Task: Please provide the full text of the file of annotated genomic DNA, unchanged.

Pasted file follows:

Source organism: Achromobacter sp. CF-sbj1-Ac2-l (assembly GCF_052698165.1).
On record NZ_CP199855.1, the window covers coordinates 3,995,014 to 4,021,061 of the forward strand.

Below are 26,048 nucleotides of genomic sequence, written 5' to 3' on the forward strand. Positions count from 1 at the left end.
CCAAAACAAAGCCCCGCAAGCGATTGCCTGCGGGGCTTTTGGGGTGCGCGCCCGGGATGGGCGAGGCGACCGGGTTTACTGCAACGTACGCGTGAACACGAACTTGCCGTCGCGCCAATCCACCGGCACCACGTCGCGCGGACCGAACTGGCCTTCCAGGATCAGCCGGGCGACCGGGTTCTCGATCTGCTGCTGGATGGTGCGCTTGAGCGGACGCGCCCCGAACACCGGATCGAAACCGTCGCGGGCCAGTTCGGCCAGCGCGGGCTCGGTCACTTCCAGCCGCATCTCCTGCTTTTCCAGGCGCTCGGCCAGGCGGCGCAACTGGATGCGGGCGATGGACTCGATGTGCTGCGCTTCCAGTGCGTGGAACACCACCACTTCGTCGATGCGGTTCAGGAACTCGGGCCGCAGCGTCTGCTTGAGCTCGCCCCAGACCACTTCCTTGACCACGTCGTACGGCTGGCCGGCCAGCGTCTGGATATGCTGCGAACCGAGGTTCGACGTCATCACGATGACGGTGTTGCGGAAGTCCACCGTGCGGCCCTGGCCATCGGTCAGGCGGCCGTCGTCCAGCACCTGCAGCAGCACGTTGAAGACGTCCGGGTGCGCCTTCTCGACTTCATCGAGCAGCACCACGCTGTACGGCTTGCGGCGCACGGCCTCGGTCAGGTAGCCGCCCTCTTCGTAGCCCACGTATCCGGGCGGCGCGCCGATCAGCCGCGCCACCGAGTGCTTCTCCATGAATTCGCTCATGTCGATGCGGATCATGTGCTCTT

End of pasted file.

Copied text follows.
Source organism: Achromobacter sp. CF-sbj1-Ac2-l (assembly GCF_052698165.1).
On record NZ_CP199855.1, the window covers coordinates 3,995,014 to 4,021,061 of the forward strand.

Below are 26,048 nucleotides of genomic sequence, written 5' to 3' on the forward strand. Positions count from 1 at the left end.
CCAAAACAAAGCCCCGCAAGCGATTGCCTGCGGGGCTTTTGGGGTGCGCGCCCGGGATGGGCGAGGCGACCGGGTTTACTGCAACGTACGCGTGAACACGAACTTGCCGTCGCGCCAATCCACCGGCACCACGTCGCGCGGACCGAACTGGCCTTCCAGGATCAGCCGGGCGACCGGGTTCTCGATCTGCTGCTGGATGGTGCGCTTGAGCGGACGCGCCCCGAACACCGGATCGAAACCGTCGCGGGCCAGTTCGGCCAGCGCGGGCTCGGTCACTTCCAGCCGCATCTCCTGCTTTTCCAGGCGCTCGGCCAGGCGGCGCAACTGGATGCGGGCGATGGACTCGATGTGCTGCGCTTCCAGTGCGTGGAACACCACCACTTCGTCGATGCGGTTCAGGAACTCGGGCCGCAGCGTCTGCTTGAGCTCGCCCCAGACCACTTCCTTGACCACGTCGTACGGCTGGCCGGCCAGCGTCTGGATATGCTGCGAACCGAGGTTCGACGTCATCACGATGACGGTGTTGCGGAAGTCCACCGTGCGGCCCTGGCCATCGGTCAGGCGGCCGTCGTCCAGCACCTGCAGCAGCACGTTGAAGACGTCCGGGTGCGCCTTCTCGACTTCATCGAGCAGCACCACGCTGTACGGCTTGCGGCGCACGGCCTCGGTCAGGTAGCCGCCCTCTTCGTAGCCCACGTATCCGGGCGGCGCGCCGATCAGCCGCGCCACCGAGTGCTTCTCCATGAATTCGCTCATGTCGATGCGGATCATGTGCTCTT